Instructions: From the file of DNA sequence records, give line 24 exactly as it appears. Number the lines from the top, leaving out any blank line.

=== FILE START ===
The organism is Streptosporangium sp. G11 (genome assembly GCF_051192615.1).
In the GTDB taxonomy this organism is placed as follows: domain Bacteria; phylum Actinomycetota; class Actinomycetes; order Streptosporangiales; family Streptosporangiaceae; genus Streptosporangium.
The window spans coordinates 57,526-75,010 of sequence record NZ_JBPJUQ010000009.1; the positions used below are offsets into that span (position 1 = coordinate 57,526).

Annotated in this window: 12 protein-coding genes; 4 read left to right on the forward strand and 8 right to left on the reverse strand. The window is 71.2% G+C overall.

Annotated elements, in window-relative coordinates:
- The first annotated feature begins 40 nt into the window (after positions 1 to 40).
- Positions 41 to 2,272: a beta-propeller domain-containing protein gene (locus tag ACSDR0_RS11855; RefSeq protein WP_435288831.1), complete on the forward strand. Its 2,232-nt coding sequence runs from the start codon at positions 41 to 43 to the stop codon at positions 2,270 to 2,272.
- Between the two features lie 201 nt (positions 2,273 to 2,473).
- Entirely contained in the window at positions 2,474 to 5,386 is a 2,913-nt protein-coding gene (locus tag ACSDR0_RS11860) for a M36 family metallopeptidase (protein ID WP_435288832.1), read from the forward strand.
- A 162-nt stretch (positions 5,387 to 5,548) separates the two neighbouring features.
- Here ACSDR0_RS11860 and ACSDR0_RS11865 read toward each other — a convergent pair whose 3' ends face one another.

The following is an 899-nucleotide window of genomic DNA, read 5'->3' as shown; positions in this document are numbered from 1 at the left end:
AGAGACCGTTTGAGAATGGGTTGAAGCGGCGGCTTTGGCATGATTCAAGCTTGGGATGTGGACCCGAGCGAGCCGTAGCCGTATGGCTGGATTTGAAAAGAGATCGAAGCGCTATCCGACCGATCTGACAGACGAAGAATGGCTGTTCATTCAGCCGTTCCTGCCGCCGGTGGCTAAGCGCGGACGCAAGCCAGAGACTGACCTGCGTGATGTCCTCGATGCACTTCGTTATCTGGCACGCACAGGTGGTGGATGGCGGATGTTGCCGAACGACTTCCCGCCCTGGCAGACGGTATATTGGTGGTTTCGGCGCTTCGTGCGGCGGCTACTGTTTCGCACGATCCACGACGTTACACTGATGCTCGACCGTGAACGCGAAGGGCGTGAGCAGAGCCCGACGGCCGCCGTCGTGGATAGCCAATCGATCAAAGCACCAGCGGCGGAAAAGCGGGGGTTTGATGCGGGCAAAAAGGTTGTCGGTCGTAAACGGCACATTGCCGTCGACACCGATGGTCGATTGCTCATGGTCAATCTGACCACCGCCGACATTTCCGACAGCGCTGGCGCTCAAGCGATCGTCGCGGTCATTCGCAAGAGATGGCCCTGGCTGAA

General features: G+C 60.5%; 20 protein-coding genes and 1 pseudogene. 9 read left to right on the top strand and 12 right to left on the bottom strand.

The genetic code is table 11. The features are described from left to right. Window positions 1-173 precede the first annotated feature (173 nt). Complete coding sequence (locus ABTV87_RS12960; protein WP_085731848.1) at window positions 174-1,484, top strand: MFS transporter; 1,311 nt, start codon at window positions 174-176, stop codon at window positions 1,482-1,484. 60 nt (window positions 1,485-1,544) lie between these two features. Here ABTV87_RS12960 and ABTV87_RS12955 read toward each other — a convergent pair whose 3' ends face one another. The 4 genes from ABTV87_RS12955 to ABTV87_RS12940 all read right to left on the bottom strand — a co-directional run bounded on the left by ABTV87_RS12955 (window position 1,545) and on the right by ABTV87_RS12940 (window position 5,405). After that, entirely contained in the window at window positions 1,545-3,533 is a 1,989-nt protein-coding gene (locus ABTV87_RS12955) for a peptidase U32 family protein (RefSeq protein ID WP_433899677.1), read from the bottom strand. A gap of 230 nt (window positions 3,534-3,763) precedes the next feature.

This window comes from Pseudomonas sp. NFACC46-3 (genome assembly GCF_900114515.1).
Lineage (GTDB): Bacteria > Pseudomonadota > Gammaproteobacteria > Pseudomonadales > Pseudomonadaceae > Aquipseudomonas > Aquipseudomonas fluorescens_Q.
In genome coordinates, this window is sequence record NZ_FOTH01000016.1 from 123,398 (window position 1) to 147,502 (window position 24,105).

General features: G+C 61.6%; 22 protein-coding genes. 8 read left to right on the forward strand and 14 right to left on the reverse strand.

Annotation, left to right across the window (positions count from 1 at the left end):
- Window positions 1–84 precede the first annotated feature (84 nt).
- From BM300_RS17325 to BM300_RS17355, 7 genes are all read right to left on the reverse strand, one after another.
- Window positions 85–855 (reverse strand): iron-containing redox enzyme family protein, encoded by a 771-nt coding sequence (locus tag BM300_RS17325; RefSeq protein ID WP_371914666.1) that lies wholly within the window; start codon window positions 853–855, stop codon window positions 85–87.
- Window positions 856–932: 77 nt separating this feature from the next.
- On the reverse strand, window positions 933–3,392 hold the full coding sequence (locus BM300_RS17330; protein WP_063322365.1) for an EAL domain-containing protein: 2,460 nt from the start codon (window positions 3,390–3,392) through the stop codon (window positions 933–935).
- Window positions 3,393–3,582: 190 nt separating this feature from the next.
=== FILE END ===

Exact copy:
- Window positions 856–932: 77 nt separating this feature from the next.